A little over a year ago San Diego-based Elcelyx Therapeutics raised a $40 million E round to prove in a Phase IIb study that it had found a way to treat a large segment of diabetics who can’t be helped by or tolerate the standard treatment metformin.
This morning, the biotech said the gamble — with the money coming from a mix of Chinese and US investors, including Kleiner Perkins — paid off with positive data.
Metformin DR is targeted at the lower small intestine so that it can be used to treat patients with renal impairment or who can’t tolerate the current metformin formulations. And in the study the drug arm achieved statistically significant reductions of HbA1c at 16 weeks, Elcelyx says, though the company didn’t spell out the data.
Diabetes is a big field, but one that is only rarely tackled by the biotech crowd, which can find it hard to get the financial backing needed to see projects through Phase III. Elcelyx says it now knows what doses of reformulated Metformin to take into Phase III, but it didn’t say exactly how it plans to pay for the kind of large late-stage program that regulators insist on.
There were also a few caveats to note on the company’s statement:
The glycemic effect of Metformin DR was somewhat less than that seen with a maximally effective dose of metformin immediate release (IR), but with significantly and disproportionally lower systemic exposure. The subgroup of subjects who completed the study and adhered to all protocol requirements showed a pattern of glycemic improvement comparable to that seen with the overall study population.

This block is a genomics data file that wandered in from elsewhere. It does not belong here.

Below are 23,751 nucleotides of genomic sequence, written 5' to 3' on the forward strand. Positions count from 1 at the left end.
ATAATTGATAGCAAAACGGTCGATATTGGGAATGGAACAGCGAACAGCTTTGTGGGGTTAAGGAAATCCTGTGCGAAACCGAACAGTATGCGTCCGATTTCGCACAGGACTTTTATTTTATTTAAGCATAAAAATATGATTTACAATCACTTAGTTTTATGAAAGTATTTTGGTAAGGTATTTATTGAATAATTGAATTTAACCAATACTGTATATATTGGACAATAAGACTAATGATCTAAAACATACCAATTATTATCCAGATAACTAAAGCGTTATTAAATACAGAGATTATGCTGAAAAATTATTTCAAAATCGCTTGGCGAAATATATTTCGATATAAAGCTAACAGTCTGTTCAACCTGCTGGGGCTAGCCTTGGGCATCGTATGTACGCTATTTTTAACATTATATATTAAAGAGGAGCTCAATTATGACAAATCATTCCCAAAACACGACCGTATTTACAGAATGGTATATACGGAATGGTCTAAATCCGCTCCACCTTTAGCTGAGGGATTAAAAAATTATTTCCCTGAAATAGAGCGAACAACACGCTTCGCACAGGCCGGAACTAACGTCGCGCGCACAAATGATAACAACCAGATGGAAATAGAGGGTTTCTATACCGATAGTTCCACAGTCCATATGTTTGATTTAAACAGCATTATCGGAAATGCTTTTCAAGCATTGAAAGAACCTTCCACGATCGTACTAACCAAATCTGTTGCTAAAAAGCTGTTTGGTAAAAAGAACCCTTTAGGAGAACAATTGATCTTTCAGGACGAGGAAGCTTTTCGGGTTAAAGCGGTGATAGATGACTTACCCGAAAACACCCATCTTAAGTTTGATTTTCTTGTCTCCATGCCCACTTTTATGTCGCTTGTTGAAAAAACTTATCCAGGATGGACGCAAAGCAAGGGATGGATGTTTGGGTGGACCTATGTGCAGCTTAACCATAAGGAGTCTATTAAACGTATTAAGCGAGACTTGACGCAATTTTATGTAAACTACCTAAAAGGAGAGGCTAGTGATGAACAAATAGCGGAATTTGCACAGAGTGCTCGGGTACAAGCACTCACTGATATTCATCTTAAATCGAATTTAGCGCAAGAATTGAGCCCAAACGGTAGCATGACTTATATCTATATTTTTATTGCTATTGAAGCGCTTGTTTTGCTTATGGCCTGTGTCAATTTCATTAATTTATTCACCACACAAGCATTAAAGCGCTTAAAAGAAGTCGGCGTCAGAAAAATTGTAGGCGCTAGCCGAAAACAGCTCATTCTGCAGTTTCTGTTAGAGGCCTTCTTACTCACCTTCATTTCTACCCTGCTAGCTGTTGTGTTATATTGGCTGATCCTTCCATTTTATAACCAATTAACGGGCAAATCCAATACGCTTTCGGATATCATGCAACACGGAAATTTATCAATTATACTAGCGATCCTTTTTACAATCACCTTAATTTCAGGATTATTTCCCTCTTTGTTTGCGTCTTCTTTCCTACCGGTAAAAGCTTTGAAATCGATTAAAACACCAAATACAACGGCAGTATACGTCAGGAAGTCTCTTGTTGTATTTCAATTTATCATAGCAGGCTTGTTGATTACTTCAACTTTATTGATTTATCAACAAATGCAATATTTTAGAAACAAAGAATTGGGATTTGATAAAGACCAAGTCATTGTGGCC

Three years ago, when the company broke stealth cover, CEO Alain Baron told me that the company had big plans for NewMet, along with a dietary supplement in development that was later sold off. Baron is a former senior VP of research at Amylin, which was bought out by Bristol-Myers Squibb $BMY. Its $40 million round was led by the Hong Kong-based private equity investor Sailing Capital.
“Patients with type 2 diabetes whose advanced kidney disease prevents them from effectively clearing metformin from their circulation are at increased risk for potentially toxic metformin-associated lactic acidosis,” said Robert Henry, MD, professor of medicine at the UC San Diego School of Medicine. “Gut-mediated Metformin DR which has minimal absorption leading to lower systemic exposure with clinically relevant glucose lowering effects is an especially attractive proposition for the treatment of type 2 diabetes patients with renal impairment, as well as for patients unable to take full doses of metformin due to gastrointestinal side effects.”
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